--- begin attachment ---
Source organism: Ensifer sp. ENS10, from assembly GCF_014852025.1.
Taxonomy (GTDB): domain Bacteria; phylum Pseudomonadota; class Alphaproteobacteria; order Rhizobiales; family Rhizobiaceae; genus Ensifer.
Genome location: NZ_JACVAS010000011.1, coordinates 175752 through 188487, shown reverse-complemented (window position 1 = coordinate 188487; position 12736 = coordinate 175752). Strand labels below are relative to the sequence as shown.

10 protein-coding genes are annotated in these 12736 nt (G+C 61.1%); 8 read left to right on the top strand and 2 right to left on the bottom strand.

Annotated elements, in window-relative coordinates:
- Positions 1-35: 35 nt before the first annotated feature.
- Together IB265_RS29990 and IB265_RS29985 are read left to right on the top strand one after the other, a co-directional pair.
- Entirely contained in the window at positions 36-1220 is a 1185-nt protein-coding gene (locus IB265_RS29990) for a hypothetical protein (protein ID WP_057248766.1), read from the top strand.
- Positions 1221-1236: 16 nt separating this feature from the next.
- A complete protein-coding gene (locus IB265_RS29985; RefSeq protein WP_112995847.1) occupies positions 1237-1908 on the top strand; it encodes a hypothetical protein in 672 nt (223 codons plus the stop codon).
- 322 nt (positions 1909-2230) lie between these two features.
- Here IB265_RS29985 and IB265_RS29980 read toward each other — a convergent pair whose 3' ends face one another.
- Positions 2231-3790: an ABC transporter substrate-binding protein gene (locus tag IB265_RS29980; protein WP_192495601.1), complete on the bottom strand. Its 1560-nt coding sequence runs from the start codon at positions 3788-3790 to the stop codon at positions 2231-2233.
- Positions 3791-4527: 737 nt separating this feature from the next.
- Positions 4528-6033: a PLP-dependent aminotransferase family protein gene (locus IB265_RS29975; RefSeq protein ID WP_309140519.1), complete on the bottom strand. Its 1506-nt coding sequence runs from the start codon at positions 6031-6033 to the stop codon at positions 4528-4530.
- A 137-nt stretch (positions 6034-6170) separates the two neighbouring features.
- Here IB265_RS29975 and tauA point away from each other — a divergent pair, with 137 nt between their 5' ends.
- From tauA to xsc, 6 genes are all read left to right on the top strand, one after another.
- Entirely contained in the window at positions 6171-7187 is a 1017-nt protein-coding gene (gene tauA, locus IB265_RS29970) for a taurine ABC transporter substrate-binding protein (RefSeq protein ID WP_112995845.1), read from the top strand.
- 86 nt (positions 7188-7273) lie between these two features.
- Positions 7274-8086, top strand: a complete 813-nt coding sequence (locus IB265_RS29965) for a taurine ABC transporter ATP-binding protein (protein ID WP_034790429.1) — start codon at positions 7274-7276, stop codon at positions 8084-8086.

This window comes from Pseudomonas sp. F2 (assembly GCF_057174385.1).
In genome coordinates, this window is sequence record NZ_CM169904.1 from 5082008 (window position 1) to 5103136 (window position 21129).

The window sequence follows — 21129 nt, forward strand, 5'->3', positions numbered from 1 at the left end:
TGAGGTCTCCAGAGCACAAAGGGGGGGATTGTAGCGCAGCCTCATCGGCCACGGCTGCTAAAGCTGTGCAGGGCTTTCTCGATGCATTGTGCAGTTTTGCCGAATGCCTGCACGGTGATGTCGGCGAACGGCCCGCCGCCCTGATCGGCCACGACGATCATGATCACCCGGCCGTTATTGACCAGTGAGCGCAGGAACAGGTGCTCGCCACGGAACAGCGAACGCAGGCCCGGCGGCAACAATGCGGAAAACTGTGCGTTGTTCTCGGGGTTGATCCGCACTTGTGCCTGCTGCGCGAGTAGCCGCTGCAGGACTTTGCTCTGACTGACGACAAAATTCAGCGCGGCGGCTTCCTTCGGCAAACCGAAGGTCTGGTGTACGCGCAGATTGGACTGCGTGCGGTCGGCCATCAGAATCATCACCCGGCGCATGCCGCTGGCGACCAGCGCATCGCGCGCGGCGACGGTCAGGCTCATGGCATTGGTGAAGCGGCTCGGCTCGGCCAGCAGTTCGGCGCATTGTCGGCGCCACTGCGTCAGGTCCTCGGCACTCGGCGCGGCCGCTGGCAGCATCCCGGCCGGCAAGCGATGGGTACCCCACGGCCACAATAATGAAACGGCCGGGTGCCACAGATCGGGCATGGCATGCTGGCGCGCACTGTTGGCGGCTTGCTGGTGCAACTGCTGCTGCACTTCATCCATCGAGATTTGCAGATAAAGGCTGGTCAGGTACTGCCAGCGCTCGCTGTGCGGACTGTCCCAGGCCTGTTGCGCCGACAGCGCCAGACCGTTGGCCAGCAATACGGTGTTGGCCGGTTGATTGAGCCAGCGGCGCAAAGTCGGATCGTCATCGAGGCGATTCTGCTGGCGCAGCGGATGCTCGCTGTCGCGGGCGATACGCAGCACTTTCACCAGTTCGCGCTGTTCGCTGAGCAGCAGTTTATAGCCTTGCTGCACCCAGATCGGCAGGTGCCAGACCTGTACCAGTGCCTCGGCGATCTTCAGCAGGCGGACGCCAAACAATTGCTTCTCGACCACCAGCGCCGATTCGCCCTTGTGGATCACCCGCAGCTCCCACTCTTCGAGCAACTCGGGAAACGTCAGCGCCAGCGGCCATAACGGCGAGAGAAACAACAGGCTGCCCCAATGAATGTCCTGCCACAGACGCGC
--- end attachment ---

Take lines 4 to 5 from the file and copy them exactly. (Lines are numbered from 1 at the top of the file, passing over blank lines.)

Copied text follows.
10 protein-coding genes are annotated in these 12736 nt (G+C 61.1%); 8 read left to right on the top strand and 2 right to left on the bottom strand.

Annotated elements, in window-relative coordinates: